1. Puerto Vallarta is consistently referred to as a small, quaint fishing village that grew into a vacation resort. Puerto Vallarta was never a small quaint fishing village. As it remains today, with cruise ships coming and going, Puerto Vallarta has always been a PORT. Silver mines abounded in the surrounding mountains and the Bay of Banderas was a safe harbor for loading precious metal, as well as the import of salt, necessary in mining efforts. Later, Puerto Vallarta became the terminal for produce companies such as Montgomery, who supplied the north with bananas, mangoes, corn, tobacco, beans, coconuts and other products from the fertile Ameca Valley. The area has been populated since 1850.
2. Nuevo Vallarta and Puerto Vallarta are two different places. Nuevo is located in the northern state of Nayarit and in a completely different time zone. Some resorts set their clocks to Puerto Vallarta time so it’s always a good idea to ask how to set your watch.
3. Sunday is family day in Mexico. On Sunday evenings, regardless of the season, the Malecón hosts diverse markets, street performers, food, music and the Municipal Band performing in the Plaza at 7 p.m. sharp. The seventeen member band has been entertaining locals and tourists alike with traditional and international musical selections since 1981.
4. No one is completely sure how many ex-pats live in Puerto Vallarta. It’s been estimated around 60,000 but countless come and go, once the snow melts in their northern abodes. However, incalculable foreigners live in Mexico illegally, having allowed their visas to run out. This is not advised.
5. Puerto Vallarta, in the State of Jalisco, is the origin of Tequila and Mariachi. A visit to the town of Tequila is highly recommended. In Guadalajara, a large plaza is devoted to Mariachi bands and every night is alive with competing groups, showing off their hats, costumes and musical talents.
6. Vallartenses (people born and raised in Puerto Vallarta) are not fond of the abbreviation used to indicate their city. PV is what non-locals call Puerto Vallarta, in an effort to avoid learning the correct pronunciation. Vallartenses consider this nothing more than laziness. Same goes for the shortening of the lovely village of Punta de Mita, which has been clipped to not include the designating de. Traditionally it is the Point of Mita.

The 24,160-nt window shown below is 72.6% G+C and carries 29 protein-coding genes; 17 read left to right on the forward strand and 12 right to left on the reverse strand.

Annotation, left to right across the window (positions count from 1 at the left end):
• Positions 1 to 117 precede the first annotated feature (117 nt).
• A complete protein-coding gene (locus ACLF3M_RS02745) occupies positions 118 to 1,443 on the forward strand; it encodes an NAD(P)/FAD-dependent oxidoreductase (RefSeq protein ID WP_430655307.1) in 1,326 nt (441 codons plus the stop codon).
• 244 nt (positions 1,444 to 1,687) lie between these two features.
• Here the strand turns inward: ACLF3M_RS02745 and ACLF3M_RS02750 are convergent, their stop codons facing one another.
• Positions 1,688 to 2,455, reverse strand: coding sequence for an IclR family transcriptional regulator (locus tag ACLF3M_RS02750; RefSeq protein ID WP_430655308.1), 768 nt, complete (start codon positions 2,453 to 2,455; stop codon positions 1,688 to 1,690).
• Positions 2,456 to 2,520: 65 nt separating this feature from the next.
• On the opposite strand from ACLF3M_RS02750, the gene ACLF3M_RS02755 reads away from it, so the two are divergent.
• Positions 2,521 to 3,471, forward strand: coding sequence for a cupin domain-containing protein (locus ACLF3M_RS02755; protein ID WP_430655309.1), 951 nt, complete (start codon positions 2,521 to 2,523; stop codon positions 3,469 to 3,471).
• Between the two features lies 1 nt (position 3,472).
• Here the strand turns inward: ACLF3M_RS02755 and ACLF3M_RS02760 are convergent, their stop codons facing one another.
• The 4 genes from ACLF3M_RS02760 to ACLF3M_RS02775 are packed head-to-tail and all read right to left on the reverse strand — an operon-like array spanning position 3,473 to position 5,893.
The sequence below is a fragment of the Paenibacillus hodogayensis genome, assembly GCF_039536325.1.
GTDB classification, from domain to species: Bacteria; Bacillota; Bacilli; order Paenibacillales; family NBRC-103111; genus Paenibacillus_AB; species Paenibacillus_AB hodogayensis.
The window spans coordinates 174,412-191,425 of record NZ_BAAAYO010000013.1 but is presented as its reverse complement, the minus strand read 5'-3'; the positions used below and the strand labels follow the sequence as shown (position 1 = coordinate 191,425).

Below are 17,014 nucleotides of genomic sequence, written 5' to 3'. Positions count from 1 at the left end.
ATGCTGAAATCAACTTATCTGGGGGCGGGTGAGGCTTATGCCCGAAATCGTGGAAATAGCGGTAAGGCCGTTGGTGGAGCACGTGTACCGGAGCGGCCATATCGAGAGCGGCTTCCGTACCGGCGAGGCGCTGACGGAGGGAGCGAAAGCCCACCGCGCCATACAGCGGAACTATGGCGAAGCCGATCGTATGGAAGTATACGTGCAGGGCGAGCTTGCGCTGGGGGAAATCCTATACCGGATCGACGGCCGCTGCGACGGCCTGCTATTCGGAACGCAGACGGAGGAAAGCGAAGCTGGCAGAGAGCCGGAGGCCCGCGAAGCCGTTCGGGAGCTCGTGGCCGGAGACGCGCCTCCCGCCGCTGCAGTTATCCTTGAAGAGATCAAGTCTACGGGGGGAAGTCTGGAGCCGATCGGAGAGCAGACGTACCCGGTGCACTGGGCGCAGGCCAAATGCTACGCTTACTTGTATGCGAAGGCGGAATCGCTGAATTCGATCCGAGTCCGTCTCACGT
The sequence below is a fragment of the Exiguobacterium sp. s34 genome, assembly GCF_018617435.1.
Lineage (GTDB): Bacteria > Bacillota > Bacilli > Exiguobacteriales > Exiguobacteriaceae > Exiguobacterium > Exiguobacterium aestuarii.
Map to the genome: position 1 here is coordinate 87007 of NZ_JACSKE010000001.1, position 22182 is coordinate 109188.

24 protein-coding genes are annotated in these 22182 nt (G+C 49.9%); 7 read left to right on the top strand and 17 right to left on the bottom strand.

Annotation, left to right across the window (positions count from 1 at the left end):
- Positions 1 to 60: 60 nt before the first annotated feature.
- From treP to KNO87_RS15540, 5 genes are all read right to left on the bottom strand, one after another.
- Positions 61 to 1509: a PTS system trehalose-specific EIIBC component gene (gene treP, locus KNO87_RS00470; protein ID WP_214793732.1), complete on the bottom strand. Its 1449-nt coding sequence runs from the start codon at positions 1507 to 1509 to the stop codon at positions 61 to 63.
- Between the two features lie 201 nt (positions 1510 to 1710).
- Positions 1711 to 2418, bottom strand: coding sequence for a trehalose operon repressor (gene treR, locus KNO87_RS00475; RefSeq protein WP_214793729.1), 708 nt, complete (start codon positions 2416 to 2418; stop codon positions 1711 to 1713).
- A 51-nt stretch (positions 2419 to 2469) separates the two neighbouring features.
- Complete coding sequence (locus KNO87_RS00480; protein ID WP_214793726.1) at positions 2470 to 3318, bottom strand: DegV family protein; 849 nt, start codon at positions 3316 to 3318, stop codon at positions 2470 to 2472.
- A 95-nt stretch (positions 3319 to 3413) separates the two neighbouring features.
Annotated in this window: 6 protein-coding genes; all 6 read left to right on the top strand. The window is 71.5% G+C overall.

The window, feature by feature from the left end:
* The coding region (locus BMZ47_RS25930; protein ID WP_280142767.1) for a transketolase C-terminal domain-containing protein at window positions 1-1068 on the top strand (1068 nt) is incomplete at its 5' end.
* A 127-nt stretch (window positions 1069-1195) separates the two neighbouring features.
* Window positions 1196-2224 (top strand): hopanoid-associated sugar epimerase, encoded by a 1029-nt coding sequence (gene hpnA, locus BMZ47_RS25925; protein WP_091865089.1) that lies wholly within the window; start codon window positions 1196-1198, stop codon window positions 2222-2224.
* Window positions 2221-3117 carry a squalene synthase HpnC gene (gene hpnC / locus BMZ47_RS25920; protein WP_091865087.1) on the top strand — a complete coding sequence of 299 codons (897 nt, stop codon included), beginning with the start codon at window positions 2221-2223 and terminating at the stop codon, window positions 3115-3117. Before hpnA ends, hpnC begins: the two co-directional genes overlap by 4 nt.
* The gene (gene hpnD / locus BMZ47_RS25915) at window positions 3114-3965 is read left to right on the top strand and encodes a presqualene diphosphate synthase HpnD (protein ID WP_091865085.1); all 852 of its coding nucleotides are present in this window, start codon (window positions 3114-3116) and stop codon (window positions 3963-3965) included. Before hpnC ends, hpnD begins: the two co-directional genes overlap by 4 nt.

7. Puerto Vallarta is on the same latitude as the Hawaiian Islands. The tropical temperatures are the same and daily rainfall is common in the months from June to October.
8. Puerto Vallarta, as aforementioned, is located on the beautiful Bay of Banderas (Bay of Flags, another indication of its port designation, accepting all nations). The bay is listed among the top ten largest bays in the world and is a breeding ground for humpback whales and dolphins, which are responsible for keeping the shark population down to nearly zero.
9. The average temperature for Puerto Vallarta ranges in the 80’s F; upper 20’s – low 30’s C. In January the daytime temperature average is 81°F and July is around 88°F. The humidity, on the other hand, will be much higher in September than in February.
10. Puerto Vallarta is a rambling place, extending from the settlement of Mismaloya to the south, all the way past the airport to the north. The eastern edge runs along a large community, actually part of Puerto Vallarta proper, called Pitillal and easily pronounced by foreigners as PTL.
Que es cómo es.
Thanks to our guest blogger Adam Garcia for this article!
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